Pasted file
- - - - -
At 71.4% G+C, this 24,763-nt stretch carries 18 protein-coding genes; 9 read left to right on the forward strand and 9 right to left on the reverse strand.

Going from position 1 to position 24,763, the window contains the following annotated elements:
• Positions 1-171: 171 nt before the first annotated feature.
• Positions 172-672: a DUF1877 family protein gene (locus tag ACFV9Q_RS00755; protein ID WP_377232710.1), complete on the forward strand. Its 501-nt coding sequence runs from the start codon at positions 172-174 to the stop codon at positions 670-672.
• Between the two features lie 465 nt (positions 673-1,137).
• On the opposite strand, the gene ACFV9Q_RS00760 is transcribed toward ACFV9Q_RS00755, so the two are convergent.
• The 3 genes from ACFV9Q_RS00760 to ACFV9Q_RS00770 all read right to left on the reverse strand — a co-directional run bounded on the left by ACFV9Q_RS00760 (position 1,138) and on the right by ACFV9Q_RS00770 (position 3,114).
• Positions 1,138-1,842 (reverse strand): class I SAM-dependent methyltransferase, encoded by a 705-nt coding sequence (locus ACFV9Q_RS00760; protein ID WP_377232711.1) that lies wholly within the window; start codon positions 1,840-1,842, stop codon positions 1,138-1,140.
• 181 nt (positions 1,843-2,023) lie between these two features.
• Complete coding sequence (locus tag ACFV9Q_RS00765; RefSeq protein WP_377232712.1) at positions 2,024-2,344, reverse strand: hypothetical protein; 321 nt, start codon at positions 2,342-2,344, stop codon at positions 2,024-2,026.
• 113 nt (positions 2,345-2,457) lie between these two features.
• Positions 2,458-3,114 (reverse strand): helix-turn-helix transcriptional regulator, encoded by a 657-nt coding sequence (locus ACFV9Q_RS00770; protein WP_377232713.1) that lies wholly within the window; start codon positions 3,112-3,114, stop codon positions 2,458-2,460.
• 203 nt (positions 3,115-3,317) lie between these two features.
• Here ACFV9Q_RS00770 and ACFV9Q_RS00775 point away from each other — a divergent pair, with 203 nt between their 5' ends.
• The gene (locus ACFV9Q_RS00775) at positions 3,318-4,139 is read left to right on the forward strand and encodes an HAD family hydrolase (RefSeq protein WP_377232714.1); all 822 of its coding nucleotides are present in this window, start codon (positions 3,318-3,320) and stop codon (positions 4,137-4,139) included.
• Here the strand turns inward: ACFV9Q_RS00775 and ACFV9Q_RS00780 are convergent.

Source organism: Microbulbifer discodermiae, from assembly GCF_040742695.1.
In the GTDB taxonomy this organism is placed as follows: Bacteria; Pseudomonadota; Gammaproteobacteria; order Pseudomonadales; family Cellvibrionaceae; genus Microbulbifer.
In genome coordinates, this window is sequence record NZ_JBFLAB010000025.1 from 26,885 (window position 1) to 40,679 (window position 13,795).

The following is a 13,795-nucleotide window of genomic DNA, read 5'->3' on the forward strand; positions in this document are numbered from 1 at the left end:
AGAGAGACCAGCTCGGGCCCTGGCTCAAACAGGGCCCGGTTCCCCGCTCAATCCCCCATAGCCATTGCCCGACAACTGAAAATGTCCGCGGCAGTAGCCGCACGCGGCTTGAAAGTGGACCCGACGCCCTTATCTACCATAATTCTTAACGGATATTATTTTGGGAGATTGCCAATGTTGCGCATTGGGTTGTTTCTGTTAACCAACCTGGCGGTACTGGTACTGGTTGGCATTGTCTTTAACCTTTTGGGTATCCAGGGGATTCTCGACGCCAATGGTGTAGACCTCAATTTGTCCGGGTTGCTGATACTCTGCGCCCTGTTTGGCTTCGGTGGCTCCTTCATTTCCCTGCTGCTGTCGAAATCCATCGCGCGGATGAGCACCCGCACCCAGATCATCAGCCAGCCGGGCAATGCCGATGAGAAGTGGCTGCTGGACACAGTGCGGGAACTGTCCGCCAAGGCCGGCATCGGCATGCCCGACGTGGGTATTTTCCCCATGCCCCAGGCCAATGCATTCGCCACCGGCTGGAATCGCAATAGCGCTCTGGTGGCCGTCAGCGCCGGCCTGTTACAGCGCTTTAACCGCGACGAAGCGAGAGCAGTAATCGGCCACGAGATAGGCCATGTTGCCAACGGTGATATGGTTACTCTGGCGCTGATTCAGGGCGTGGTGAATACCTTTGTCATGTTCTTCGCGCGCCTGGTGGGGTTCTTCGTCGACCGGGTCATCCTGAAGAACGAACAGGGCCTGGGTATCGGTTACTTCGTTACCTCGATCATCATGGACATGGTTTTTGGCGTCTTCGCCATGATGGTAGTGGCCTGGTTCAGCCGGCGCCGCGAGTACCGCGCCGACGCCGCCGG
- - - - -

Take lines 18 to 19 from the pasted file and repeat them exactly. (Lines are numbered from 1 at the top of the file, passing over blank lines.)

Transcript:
In the GTDB taxonomy this organism is placed as follows: Bacteria; Pseudomonadota; Gammaproteobacteria; order Pseudomonadales; family Cellvibrionaceae; genus Microbulbifer.
In genome coordinates, this window is sequence record NZ_JBFLAB010000025.1 from 26,885 (window position 1) to 40,679 (window position 13,795).